Posted 22 May 2020
Jasmin is a single parent and trustee at Gingerbread. She is passionate about improving the lives of single parents, young people and their families. She is a a former deputy headteacher and also advises on...
Posted 10 July 2018
With summer now in full-swing, single mum Katie discusses her experience of a recent holiday to Majorca with her son.
I put off going on a ‘proper’ holiday ever since my son was born as I just couldn’t get my head around the logistics of traveling on my own with a toddler. The plane journey didn’t actually worry me but I couldn’t work out how I was supposed to make my way out of my car, through check in/security/passport control, and onto a plane on my own with suitcases, a buggy and an active toddler – and then repeat at the other end!
Before I had my son, however, travelling was my thing, so the travel bug has been nagging for a few years. Last year, I booked a trial run to Edinburgh for one night to see how we got on. Then, we braved a couple of nights in Budapest in February. Apart from discovering my son has a severe aversion to security (literally terrified!) and that electronic passport control is a nightmare on your own with a child – do you send your child through first and hope/pray he waits nicely and you don’t have any issues scanning your passport, or do you go first and let someone else scan him through behind you, assuming there’s even ‘someone’ there willing to help? – both trips went well, so late last year, I bit the bullet and booked an all-inclusive package holiday to a resort in Majorca in June.
My idea of hell – but, most importantly, I thought my son (now three and a half) would love it.
The journey actually wasn’t as bad as I’d anticipated. We got to the airport early enough that check-in was fine. He had a little meltdown at security and I had the usual dilemma at electronic passport control, but I was prepared for that. We even had time for breakfast and the flight left on time. There was a little delay at the other end while we waited for everyone to get on the coach to the hotel, but all in all, it was a good journey.
Once we arrived at the resort, I was happy with our room and loved all of the swimming pools – those were the real plus points for me. With hindsight, I would have chosen somewhere closer to the town as I don’t like being a captive audience but that’s a lesson learned for next time.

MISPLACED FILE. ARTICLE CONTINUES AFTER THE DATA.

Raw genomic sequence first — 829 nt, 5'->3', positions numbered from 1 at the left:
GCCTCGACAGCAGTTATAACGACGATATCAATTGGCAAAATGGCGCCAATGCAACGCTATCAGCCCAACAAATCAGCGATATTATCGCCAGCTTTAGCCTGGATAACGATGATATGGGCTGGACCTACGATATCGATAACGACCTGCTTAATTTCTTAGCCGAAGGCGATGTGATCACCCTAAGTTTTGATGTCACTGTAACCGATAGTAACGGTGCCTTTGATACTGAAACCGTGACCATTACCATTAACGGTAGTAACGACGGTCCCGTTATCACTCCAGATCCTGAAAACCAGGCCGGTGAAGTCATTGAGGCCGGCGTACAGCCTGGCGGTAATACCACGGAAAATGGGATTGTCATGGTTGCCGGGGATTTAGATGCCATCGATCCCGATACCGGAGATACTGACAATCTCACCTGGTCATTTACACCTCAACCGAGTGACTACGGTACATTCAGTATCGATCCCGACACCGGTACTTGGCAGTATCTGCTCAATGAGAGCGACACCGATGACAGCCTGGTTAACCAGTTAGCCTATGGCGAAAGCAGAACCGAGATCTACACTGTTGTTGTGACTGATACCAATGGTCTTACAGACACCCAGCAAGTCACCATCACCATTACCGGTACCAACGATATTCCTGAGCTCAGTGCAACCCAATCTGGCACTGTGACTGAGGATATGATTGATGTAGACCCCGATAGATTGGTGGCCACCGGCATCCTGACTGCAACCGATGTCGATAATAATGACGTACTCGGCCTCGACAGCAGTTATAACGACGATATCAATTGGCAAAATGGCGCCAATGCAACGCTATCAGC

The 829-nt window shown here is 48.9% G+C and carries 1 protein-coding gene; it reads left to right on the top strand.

What absolutely does not work for a single parent is the buffet. Where to start? Firstly, my son does not love noisy, crowded environments, and the buffet at 6pm is pandemonium. It meant he played up from the second we walked in. I am amazed that he didn’t actually cause an accident of some sort, particularly the evening he decided to lie down in the middle of the busiest queue for food! He wasn’t having a tantrum; it was just his way of coping with the noise. He was marginally better at breakfast and lunchtime as it was slightly less crowded (but only marginally).
He’s too young for me to leave him on his own at the table, particularly in a restaurant of that size, so every single time we needed to get anything, he had to come with me. Just picture trying to get plates of food and drinks while making sure your child looks up and walks in a straight line – if I had a pound for every time I said either ‘look up’ or ‘walk straight’ while we were away, I would be a rich lady!
Then you forget a napkin, or he says he wants a piece of bread, so back you both go. It was incredibly stressful. I wasn’t thinking about what we were eating, which should be a big part of an all-inclusive holiday; I was literally grabbing whatever was most convenient. Not one person offered to help or carry something – in fact, I felt like people were tutting or looking at us. I’m still not sure if it was with intrigue or pity, but either way, it was not a nice feeling.
In the first couple of days, I lost count of the times my unfinished food and drink was taken away, or we lost our table because I’d gone to get bread, water or cutlery and the waiting staff thought we’d left because I had to take my son with me. I got smarter at that though, and took personal items with me to leave on the table so people would know we were still there.
I decided to try one of the resort restaurants one night as I was hoping it would be quieter and waiter service might make it a little less stressful. Sadly, it was only waiter service for the main course so we still had to brave the buffet for starters and dessert. What really upset me though was being asked three times by three different waiters if we were waiting for someone to join us!
Thankfully for us on Day Four, my son started playing with another little girl who happened to be there with her single mum and grandma (both of whom thought I was mad for doing it on my own) and we spent the rest of the week with them. It literally transformed the holiday for me. It must have been fate that the only two children in the whole resort with single parents found each other!
I think many single parents will feel the same. I don’t want people to feel sorry for me and I’m very fortunate that we can afford to go on a nice holiday but in the 21st century, families come in all shapes and sizes and my family happens to just be the two of us. We are quite happy hanging out together on our own – don’t judge!
Will I go abroad on holiday again? Definitely. Will I go to an all-inclusive resort again? Almost certainly not. It just didn’t work for us. It’s a shame, as with a little bit of training for employees working at airports and in hotels, it could have been a really positive experience.
Look out for people on their own or struggling with bags, and be nicer to children – don’t yell ‘what’s wrong with him?’ at a child who has never been to an airport before and does a runner because he is terrified of security.
And don’t get me started on the travel industry’s use of plastic…